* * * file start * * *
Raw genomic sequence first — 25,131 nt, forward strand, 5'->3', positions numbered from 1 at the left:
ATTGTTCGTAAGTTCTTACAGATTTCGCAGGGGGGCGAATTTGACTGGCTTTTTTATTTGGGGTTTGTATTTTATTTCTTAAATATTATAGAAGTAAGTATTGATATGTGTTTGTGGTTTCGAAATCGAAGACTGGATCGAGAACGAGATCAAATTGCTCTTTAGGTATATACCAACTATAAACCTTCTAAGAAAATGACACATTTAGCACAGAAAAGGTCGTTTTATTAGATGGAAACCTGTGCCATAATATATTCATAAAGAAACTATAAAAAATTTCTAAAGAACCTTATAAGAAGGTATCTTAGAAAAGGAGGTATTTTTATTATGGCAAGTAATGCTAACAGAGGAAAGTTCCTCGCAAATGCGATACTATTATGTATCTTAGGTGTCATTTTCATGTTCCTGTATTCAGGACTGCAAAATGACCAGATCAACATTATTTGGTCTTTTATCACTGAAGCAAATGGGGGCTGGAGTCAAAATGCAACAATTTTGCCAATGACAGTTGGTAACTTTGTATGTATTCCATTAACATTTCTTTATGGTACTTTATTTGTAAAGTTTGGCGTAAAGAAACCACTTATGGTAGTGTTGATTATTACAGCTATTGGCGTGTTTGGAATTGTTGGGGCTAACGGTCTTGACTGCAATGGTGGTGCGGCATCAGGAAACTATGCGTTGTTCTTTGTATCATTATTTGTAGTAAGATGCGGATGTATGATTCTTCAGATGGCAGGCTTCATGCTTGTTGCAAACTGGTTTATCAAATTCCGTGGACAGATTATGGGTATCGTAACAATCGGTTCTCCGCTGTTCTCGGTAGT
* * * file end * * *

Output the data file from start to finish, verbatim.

Raw genomic sequence first — 25,131 nt, forward strand, 5'->3', positions numbered from 1 at the left:
ATTGTTCGTAAGTTCTTACAGATTTCGCAGGGGGGCGAATTTGACTGGCTTTTTTATTTGGGGTTTGTATTTTATTTCTTAAATATTATAGAAGTAAGTATTGATATGTGTTTGTGGTTTCGAAATCGAAGACTGGATCGAGAACGAGATCAAATTGCTCTTTAGGTATATACCAACTATAAACCTTCTAAGAAAATGACACATTTAGCACAGAAAAGGTCGTTTTATTAGATGGAAACCTGTGCCATAATATATTCATAAAGAAACTATAAAAAATTTCTAAAGAACCTTATAAGAAGGTATCTTAGAAAAGGAGGTATTTTTATTATGGCAAGTAATGCTAACAGAGGAAAGTTCCTCGCAAATGCGATACTATTATGTATCTTAGGTGTCATTTTCATGTTCCTGTATTCAGGACTGCAAAATGACCAGATCAACATTATTTGGTCTTTTATCACTGAAGCAAATGGGGGCTGGAGTCAAAATGCAACAATTTTGCCAATGACAGTTGGTAACTTTGTATGTATTCCATTAACATTTCTTTATGGTACTTTATTTGTAAAGTTTGGCGTAAAGAAACCACTTATGGTAGTGTTGATTATTACAGCTATTGGCGTGTTTGGAATTGTTGGGGCTAACGGTCTTGACTGCAATGGTGGTGCGGCATCAGGAAACTATGCGTTGTTCTTTGTATCATTATTTGTAGTAAGATGCGGATGTATGATTCTTCAGATGGCAGGCTTCATGCTTGTTGCAAACTGGTTTATCAAATTCCGTGGACAGATTATGGGTATCGTAACAATCGGTTCTCCGCTGTTCTCGGTAGT